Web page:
LOPF Online | The Platform for Prints



Jonathan Bober is Andrew W. Mellon Senior Curator of Prints and Drawings at the National Gallery of Art, Washington. Bober was trained at Harvard University and began his professional career as assistant curator of prints at the Fogg Art Museum. From 1987 until 2011 he was curator of prints and drawings as well as European paintings at the art museum of the University of Texas at Austin. His studies have ranged widely but principally concerned the art of north Italy in the sixteenth and seventeenth centuries. A Splendid Baroque: Art in Genoa, 1600 – 1750, is his most recent exhibition project and publication (for the National Gallery, in partnership with the Scuderie del Quirinale, Rome). A collector since graduate school, Bober takes special pleasure in Italian etching of all periods.

"Every curator has his own tastes and preferences, but a professional responsibility to reconcile those with the character and strengths, not to mention directions, of his institution’s collection and, more broadly, the nature and history of a particular medium or culture. Although one obviously can’t escape years of art historical and professional conditioning, it is a pleasure to share less circumscribed and conditioned responses. My “choices” are not necessarily important works, and even less representative ones. Rather, they are what initially struck, affected, or provoked, did again and often differently on second and third viewing, and—the basic sense of the LOPF––appealed most as potentially personal acquisitions.

– I have long admired Norman Ackroyd’s evocations of place and command of intaglio. The Fair’s viewing rooms boast numerous examples. Flood Tide and Blakeney (2004), is especially pure in its imagery, subtle in its atmosphere, ambiguous in its poetry.

– An enthusiastic listener, I am as a rule put off by works that reference jazz. Fred Becker’s Jam Session II is a rare, adequate metaphor for the complex harmony, intense rhythm, and sheer exuberance that—1951––had recently transformed that music.

– Bill Hall’s geometry is forthright, resolute, at the same time relieved by delicate textures, stray marks, and slight blushes of color. Interval, Warm Yellow (2014) is distinguished by a subtle inflection of basic structure and a profound space.

– Gillray’s Monstrous Craws (1787) renders the royals of the day gorging at public expense. It serves just as well in the United States of 2020. With the composition so distilled, the knowing deformation and power of Gillray’s drawing are privileged. And by contrast, the coloring of this impression, choice and extraordinarily fresh, underscores the grotesqueness of the subject and the types.

– Bring on the Dancing Horses (after Rembrandt) (2019) extends, loosens, and further personalizes Glenn Brown’s dialogue with the master. The figure and its intent stare imply a more specific presence and emotion than in his prior series, while the extravagant stroke dramatizes the artist’s own graphic personality. More than a homage, it aligns with the legacy of Rembrandt’s etchings, from Castiglione’s imaginary heads through habits of the Etching Revival.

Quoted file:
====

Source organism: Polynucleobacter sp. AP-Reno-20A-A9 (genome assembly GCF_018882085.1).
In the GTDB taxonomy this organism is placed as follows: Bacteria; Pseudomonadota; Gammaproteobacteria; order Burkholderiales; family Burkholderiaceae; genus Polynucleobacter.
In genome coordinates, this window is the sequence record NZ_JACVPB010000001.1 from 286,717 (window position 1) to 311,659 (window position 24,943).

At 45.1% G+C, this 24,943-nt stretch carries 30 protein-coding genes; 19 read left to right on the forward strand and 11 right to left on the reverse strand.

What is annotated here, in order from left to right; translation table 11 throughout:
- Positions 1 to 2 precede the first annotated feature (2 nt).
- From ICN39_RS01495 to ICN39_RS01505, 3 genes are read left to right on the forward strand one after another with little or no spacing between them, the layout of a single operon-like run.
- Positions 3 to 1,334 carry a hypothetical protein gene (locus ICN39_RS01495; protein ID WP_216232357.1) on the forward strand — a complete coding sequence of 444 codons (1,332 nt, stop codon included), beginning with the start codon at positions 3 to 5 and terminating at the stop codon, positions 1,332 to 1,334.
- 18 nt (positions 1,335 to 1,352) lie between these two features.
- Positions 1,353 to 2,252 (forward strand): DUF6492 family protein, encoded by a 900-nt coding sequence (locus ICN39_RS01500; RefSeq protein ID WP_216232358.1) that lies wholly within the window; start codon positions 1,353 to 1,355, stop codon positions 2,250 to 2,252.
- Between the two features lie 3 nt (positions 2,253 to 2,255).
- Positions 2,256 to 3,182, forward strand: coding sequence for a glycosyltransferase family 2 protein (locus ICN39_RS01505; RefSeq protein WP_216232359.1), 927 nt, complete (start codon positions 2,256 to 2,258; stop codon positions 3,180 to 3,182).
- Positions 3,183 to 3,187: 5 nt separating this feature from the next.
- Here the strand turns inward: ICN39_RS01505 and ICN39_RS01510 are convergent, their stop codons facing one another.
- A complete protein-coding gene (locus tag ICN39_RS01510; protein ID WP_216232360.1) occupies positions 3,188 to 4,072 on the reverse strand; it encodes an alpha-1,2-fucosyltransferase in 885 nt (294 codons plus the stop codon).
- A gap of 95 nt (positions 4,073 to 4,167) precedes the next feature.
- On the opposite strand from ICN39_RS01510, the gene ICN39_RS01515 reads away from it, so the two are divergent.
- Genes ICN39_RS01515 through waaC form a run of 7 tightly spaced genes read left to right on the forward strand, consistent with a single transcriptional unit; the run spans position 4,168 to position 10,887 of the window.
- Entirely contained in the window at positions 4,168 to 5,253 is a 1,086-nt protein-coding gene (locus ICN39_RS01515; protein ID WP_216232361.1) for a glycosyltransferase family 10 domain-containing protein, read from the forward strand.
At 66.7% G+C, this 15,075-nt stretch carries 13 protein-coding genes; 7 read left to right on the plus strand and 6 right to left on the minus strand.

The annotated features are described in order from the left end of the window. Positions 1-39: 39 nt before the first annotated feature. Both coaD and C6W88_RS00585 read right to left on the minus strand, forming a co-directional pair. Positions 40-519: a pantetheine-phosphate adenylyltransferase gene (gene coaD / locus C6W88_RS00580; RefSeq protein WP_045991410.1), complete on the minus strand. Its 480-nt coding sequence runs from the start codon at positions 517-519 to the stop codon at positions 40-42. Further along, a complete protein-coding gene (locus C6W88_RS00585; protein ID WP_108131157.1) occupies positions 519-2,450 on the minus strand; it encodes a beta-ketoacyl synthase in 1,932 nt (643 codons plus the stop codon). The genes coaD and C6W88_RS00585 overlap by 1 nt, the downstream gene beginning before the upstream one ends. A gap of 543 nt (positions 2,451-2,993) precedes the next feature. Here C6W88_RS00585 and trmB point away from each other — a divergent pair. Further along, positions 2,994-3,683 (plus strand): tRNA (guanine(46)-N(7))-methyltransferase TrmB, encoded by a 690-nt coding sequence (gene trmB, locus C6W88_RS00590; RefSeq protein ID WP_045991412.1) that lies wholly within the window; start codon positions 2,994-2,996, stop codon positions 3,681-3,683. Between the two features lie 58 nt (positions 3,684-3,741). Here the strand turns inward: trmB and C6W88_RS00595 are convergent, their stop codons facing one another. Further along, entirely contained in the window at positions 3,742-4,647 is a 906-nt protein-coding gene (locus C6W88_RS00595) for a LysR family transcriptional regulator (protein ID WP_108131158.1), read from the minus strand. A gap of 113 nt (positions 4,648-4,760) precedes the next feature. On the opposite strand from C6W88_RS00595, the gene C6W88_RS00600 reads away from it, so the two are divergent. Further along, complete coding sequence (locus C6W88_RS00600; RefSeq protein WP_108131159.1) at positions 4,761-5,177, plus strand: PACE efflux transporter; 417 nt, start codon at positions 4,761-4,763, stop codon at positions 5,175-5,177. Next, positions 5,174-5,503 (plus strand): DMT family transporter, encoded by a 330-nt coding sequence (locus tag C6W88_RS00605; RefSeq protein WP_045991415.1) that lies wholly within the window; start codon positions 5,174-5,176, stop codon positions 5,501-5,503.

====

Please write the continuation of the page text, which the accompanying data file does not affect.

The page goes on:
– A River Landscape (1648) by the mysterious Nardois appeals in its intelligence, naiveté, and apparent improvisation. There’s Claude in the classical armature and pastoral foreground, the Italianate Dutch in the principal masses, echoes of northern Mannerists in the whimsy of the background. But there’s also the faint sketch of a head in profile and, more striking, descending clouds from a previous composition. It’s all imperfectly resolved, as insouciant as the signature, and predictive of etching to come.

– Marianne Ferm’s work is a discovery for me. O’er Lakes and Hills: Colwith II (2019) is a wonderful work of romantic abstraction––satisfying as both intimate natural subject and pure form. It is also an instance of virtuoso technique perfectly suited to representational ends. The variation of grain and the control of bite in the aquatint capture the rush and splash of a cascade, at the same time generate nebulous textures and translucence.

– Monnoyer’s Bouquet of Flowers (1680) is stunning in its formal rigor and expression of the classical proposition in the improbable context of still life.

– Munch’s late Girls on the Bridge (1918). The collapsing perspective of the pier, the void then barrier across the exact middle of the composition, and of course their backward glance all convey distance from the shore—from what is familiar in their lives, from what was established in Munch’s previous interpretations of the subject. I find it a viscerally affecting image of the alienation of time and the longing of memory, made less schematic and more appropriately vague by the blue ink.

– A less canonical work by Nevinson, The Great White Way (1920) conveys his wonder at the energies of Manhattan on the eve of its first vibrant era, as well as a satisfaction at the natural coincidence his geometry with the city’s grid and canyons."